President Barack Obama, in his annual address to the country last week, stressed the importance of keeping “the dream of homeownership alive for future generations of Americans.” One of the main ways he plans to do that involves lowering mortgage premiums.
Renters, who make up about 35 percent of American households, as usual were left out in the cold.
Although the speech stressed the importance of “helping folks” afford a home, Obama never mentioned the importance of helping them find an affordable one, regardless of whether it’s rented or owned. Simply put, renters are largely invisible in federal housing initiatives.
Instead, middle-class families were encouraged to plunge further into debt to chase the dream of homeownership. So much for “middle-class economics.”
Still waiting to recover
It has been more than 30 years since a president mentioned the need to increase affordable housing in a State of the Union address. In 1981, just days before he left office, Jimmy Carter argued that more money needed to be spent on rental vouchers and public housing. Since then, presidents have extolled the benefits of homeownership but have been unwilling to acknowledge why so many middle-class renters are unwilling or unable to buy houses.
While wealthy American households can buy homes because most have recovered from the financial crisis, most households are still waiting to bounce back.
According to the Federal Reserve’s 2013 Survey of Consumer Finances, income and wealth for the top 3 percent of U.S. families rose to historically high levels in 2013. The increase in income for wealthy households, however, is like a reverse mirror of the declines experienced by the bottom 90 percent.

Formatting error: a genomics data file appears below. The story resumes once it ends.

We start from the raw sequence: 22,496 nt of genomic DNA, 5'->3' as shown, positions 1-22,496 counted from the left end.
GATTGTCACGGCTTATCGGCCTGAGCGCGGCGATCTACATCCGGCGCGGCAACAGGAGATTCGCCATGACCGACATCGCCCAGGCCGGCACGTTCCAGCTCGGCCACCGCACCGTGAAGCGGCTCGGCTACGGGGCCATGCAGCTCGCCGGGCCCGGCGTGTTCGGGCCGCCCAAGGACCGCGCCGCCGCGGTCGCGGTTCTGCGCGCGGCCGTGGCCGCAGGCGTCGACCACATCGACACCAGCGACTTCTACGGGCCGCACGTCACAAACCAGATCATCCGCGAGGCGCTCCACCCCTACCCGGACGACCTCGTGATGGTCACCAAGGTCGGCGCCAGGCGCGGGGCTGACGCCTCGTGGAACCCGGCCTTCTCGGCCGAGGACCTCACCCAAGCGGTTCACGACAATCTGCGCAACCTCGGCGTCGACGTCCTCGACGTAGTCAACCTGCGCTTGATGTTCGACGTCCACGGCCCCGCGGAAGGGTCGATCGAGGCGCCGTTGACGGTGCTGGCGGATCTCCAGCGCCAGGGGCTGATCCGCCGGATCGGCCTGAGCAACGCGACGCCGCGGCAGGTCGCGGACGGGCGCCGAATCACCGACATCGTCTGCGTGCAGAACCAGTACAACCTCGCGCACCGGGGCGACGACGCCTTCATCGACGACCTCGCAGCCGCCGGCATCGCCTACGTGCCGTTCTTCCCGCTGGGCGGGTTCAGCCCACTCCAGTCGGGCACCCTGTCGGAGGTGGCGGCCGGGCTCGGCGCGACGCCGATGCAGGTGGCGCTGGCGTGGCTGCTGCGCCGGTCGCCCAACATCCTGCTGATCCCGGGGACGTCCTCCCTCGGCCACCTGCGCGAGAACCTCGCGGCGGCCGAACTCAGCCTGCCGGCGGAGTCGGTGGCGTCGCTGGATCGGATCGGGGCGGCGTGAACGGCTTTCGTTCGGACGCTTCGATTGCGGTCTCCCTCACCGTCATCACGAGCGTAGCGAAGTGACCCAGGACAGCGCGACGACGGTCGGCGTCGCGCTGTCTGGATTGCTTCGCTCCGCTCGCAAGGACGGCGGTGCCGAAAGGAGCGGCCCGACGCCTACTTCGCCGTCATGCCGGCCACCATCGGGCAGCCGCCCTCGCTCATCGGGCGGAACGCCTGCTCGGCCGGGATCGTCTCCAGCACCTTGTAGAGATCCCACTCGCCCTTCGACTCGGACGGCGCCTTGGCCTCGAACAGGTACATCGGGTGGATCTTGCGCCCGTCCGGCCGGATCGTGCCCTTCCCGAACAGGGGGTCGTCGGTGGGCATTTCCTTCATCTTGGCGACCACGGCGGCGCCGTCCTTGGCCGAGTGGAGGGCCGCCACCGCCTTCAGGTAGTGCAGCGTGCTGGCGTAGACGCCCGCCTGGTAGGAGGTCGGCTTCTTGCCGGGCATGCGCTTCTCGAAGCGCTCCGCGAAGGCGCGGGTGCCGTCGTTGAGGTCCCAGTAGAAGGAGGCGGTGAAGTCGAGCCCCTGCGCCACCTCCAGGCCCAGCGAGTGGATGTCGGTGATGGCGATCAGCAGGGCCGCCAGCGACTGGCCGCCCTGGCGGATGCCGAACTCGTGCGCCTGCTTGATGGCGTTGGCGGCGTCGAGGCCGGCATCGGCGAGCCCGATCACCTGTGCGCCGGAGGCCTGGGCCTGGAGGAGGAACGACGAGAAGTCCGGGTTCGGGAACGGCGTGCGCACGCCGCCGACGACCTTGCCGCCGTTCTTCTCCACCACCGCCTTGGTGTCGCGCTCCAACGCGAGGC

Income for all workers, except the highest earners, has been stagnant for more than 30 years. Census data show that, adjusted for inflation, average family income is about the same now as it was in 1995.
Although parts of Obama’s middle-class economics plan will likely help middle-class workers, in his words, “feel more secure in a world of constant change,” the housing initiative fails to respond to the primary reasons they are not buying homes.
Middle-income households are not buying homes because they cannot afford to.
The wrong plan to change this
Under Obama’s plan, the Federal Housing Administration will reduce its mortgage insurance premiums by 0.5 percent at the end of January. This reduction is supposed to make it easier for Americans to buy homes.
A slight discount in insurance premiums, however, won’t do the trick for most households. Homeownership will continue to be a wealth-building device for higher-income Americans because they can afford to save for a down payment and qualify for a low-cost mortgage loan.
But, if you can’t save enough for a down payment, you can’t take advantage of one of the main and most expensive ways—at $70 billion a year—the government tries to make housing affordable: the mortgage interest deduction.
Since most taxpayers do not itemize their tax deductions, most don’t benefit. Data from the Joint Committee on Taxation and other tax policy groups consistently show that only one-third of taxpayers itemize and that only 25 percent claim the mortgage interest deduction.